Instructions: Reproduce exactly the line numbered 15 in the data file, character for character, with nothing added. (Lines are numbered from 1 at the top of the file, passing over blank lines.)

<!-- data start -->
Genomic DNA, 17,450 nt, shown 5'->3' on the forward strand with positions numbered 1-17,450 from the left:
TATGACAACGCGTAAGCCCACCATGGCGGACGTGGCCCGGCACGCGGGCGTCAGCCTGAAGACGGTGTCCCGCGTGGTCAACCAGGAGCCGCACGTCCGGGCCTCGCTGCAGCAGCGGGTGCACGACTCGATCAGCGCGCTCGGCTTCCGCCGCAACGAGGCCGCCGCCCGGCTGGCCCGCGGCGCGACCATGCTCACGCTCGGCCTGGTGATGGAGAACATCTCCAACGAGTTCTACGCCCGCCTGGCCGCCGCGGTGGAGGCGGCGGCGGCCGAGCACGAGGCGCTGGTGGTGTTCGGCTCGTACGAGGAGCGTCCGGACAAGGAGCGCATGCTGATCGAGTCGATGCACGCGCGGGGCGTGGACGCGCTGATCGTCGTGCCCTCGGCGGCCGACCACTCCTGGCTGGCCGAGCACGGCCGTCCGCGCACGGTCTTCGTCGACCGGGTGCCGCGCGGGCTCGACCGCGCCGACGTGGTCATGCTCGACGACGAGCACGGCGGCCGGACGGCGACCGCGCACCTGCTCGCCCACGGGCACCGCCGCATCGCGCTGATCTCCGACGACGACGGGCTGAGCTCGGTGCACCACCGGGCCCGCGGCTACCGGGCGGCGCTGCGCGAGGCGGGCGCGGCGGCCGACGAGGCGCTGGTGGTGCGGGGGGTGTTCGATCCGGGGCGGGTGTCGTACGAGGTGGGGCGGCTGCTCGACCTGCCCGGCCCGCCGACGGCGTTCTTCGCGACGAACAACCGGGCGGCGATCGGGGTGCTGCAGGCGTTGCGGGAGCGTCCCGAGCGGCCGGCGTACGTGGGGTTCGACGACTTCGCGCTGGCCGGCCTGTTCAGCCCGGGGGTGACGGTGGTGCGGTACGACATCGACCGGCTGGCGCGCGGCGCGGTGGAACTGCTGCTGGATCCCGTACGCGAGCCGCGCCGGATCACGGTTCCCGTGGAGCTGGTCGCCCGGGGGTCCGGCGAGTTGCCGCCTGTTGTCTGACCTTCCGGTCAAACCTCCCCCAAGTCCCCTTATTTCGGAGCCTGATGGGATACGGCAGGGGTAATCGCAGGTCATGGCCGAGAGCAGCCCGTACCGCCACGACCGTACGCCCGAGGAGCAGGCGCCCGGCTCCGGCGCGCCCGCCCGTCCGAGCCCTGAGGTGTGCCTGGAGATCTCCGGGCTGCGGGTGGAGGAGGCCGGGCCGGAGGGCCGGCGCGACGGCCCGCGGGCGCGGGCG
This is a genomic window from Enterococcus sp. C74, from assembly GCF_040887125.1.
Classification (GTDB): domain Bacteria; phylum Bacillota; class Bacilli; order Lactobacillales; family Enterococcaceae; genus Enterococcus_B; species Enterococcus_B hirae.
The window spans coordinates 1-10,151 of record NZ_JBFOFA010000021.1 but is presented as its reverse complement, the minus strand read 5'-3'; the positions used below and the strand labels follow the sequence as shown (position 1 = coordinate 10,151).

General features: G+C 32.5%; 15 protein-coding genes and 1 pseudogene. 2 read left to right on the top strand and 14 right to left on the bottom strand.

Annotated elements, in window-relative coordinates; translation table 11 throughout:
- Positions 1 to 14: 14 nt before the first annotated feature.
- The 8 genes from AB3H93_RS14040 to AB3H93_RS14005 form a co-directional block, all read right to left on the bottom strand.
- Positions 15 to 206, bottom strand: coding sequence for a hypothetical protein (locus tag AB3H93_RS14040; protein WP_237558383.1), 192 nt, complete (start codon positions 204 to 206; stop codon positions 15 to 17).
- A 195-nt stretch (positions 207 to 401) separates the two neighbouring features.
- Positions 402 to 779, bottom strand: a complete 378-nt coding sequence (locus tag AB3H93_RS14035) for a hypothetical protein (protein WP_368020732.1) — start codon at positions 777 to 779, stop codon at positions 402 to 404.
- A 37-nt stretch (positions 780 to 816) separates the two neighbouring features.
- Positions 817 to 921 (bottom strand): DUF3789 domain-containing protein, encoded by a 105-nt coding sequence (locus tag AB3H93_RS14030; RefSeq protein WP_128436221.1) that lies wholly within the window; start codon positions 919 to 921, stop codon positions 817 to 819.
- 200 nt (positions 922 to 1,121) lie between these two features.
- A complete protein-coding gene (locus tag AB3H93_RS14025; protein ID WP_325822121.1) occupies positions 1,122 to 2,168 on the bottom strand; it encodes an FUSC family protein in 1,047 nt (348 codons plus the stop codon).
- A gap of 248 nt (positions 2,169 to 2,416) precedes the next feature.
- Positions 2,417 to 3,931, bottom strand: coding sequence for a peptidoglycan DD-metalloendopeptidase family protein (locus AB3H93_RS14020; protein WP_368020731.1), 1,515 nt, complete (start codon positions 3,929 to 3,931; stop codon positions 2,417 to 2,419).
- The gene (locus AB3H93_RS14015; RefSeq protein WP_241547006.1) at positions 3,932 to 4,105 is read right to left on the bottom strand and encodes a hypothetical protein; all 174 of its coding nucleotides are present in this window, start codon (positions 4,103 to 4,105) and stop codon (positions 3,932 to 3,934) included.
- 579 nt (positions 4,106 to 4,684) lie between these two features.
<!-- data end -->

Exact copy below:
- 200 nt (positions 922 to 1,121) lie between these two features.